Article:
I now turn to Amendment 130, which would make any regulations made under Clause 22 subject to the affirmative resolution procedure, necessitating a debate and approval of a resolution by both Houses before the regulations could be made. We believe that this amendment is specifically related to Clause 22(3), although it goes much wider. As I have explained, we intend to use the power in Clause 22(3) to make regulations to establish a supplementary legal aid scheme. We believe that this amendment is aimed at ensuring that the details of the supplementary legal aid scheme are subject to the affirmative resolution procedure. An equivalent regulation-making power is contained at Section 10(2)(c) of the Access to Justice Act 1999. That power is subject to the negative resolution procedure. Our starting point is therefore, why should that change?
I am aware that there has been some suggestion that the Government have not been sufficiently clear about their intentions with regard to the use to which they intend to put the power in Clause 22(3). Nothing could be further from the truth. The proposal to introduce a supplementary legal aid scheme was clearly stated in the,
contained in Reform of Legal Aid in England and Wales: The Government Response. That paper also contained a five-page annex explaining the proposal in the light of the response to the preceding consultation.
Paragraph 168 of the Explanatory Notes to the Bill also made our intended use of the Clause 22(3) power perfectly clear. Both Houses have now had an opportunity to debate the clause in the light of explanations that we have given. Clause 22(3) was specifically debated both in Committee in the other place and in Committee in your Lordships' House. We believe that all that, combined with the negative resolution procedure in respect of the regulations, allows adequate public and parliamentary scrutiny in relation to the supplementary legal aid scheme.
The Delegated Powers Committee of the House considered the delegated powers of this Bill and did not comment on the application of the negative resolution
12 Mar 2012 : Column 147
I should also point out that the amendment goes much wider than just Clause 22(3) and would require the affirmative resolution procedure for any regulations under Clause 22. That would be undesirable and disproportionate. The powers under Clause 22 are those that will be used to set out the detailed rules regarding payment of contributions and case costs in respect of both criminal and civil legal aid. The negative resolution procedure is clearly the most appropriate for the type of highly detailed and technical provisions envisaged here, which will require variation from time to time. In those circumstances, I invite my noble friend to withdraw his amendment. I regret the confusion in my note reading halfway through that explanation.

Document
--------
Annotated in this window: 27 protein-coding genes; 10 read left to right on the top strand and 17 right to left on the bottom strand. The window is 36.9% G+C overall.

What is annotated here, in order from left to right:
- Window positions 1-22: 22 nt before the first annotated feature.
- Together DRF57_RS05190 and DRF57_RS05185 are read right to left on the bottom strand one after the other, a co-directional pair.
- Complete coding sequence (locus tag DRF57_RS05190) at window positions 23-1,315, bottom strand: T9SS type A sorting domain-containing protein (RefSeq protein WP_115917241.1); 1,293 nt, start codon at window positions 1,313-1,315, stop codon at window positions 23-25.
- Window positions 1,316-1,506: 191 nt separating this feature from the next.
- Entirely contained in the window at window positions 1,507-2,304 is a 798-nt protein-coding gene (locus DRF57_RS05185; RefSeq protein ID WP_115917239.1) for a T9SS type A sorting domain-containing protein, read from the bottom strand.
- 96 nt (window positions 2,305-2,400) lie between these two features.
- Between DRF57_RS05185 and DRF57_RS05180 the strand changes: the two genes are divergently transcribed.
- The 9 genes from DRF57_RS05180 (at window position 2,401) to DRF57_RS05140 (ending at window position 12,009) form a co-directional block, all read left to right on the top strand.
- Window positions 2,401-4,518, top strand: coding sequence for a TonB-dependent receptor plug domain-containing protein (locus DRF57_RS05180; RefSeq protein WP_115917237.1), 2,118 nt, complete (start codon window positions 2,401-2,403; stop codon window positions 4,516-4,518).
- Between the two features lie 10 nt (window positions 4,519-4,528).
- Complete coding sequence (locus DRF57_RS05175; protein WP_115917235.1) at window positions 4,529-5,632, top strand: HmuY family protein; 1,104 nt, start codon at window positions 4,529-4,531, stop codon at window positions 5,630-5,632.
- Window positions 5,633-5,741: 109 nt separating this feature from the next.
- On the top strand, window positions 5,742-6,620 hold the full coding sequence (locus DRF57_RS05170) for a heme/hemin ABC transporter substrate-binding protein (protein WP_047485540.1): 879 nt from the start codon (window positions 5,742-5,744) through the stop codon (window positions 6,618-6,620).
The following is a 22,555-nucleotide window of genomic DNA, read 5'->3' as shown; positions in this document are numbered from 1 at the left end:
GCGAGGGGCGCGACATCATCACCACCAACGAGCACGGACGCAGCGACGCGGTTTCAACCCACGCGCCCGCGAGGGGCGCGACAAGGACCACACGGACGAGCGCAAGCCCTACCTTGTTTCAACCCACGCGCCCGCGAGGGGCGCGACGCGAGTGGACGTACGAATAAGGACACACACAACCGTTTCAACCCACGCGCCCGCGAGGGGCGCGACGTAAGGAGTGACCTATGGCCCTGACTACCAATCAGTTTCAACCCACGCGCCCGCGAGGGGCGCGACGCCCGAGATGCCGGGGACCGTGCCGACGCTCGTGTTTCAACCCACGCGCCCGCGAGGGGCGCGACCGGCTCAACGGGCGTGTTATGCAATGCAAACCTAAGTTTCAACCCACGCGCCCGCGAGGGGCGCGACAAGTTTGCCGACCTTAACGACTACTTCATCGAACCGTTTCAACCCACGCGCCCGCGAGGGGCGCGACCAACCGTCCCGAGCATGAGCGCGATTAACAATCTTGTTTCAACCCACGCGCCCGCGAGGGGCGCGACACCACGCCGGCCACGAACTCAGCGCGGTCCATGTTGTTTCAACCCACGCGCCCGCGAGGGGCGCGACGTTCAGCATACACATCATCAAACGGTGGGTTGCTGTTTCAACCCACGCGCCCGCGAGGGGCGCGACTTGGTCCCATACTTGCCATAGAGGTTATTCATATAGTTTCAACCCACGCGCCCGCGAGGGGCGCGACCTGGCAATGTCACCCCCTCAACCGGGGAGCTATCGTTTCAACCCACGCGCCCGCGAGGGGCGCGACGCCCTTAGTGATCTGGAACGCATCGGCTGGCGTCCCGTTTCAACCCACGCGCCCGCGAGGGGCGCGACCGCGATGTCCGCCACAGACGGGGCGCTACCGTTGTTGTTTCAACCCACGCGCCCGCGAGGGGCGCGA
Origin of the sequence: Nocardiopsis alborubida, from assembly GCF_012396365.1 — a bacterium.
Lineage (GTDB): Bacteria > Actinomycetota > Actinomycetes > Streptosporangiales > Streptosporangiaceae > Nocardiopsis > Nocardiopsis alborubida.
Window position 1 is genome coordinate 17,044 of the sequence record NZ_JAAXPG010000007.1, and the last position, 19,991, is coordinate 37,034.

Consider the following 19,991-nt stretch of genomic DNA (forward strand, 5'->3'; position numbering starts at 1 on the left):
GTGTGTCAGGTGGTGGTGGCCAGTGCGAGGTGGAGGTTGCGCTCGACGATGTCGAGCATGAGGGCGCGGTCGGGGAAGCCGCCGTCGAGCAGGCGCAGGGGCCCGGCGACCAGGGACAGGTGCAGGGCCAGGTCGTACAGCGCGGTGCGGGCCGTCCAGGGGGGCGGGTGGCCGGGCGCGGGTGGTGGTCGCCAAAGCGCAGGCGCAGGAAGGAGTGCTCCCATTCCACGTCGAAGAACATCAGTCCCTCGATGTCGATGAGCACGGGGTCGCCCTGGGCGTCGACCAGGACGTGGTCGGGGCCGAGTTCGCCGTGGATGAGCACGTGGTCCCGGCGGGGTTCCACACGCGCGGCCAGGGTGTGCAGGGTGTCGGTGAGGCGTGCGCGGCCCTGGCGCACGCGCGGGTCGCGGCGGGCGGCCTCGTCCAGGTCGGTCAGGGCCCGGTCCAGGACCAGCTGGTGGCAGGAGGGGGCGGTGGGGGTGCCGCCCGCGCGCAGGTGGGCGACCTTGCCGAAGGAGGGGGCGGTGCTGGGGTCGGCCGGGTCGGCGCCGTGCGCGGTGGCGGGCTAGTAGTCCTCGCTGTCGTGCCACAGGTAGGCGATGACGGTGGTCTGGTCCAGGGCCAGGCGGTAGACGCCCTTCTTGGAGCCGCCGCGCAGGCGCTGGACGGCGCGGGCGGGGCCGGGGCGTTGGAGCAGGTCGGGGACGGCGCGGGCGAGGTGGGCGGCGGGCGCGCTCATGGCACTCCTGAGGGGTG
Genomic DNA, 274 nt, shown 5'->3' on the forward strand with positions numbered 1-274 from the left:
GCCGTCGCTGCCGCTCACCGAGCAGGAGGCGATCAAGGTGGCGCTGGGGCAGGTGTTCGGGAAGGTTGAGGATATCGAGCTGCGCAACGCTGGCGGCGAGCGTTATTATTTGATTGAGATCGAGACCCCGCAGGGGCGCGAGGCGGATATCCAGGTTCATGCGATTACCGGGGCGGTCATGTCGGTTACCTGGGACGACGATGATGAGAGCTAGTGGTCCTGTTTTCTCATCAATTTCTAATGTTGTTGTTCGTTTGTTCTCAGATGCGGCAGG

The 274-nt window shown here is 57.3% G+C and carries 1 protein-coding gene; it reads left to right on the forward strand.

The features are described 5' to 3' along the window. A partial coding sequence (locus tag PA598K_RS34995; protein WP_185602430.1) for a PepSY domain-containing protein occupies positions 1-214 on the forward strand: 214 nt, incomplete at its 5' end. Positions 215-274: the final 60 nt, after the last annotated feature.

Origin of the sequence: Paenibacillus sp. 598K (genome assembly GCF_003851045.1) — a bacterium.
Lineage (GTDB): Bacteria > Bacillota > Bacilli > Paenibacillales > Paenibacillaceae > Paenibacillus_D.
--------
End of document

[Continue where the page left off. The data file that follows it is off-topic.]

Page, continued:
Lord Thomas of Gresford: I think it was Champerty rather than maintenance where a third party takes a chunk of the damages that a litigant obtains in court. It is curious how far we have come to defeat these very ancient principles of English law. You can see the Magna Carta barons around the Chamber looking down on us; you can see them trembling as they listen to my noble friend putting forward this proposition. It is true that it was in the Access to Justice Act, but I do not believe that it was ever brought into force. It is also true that it was mentioned in the consultation document, which I read. In a document of some 150 pages, it covered one-third of a page; one paragraph related to it. It certainly was not highlighted either in the House of Commons or in this House that there should be such a deduction from the damages that are obtained by a legally aided person. I regret that.
A supplementary legal aid scheme could have been an alternative to support for conditional fee agreements-an argument that was made a long time ago-and it is true that a supplementary legal aid scheme has been adopted successfully in Hong Kong for people who do not qualify for legal aid. However, to have it in addition to the other provisions of the Bill is regrettable. For the moment-well, for all time-I beg leave to withdraw the amendment.
"( ) provision modifying the charge for the purposes of its application in prescribed cases or circumstances,"
"(6A) Regulations may provide that an individual is to be treated, for the purposes of subsection (1) or regulations under subsection (3) or (5), as having or not having financial resources of a prescribed description (but such regulations have effect subject to subsection (4)).
Lord McNally: My Lords, for the last time I make a solemn promise to the House that I covered the amendment in a letter that is lodged in the Library of the House, and that it is a technical amendment. I beg to move.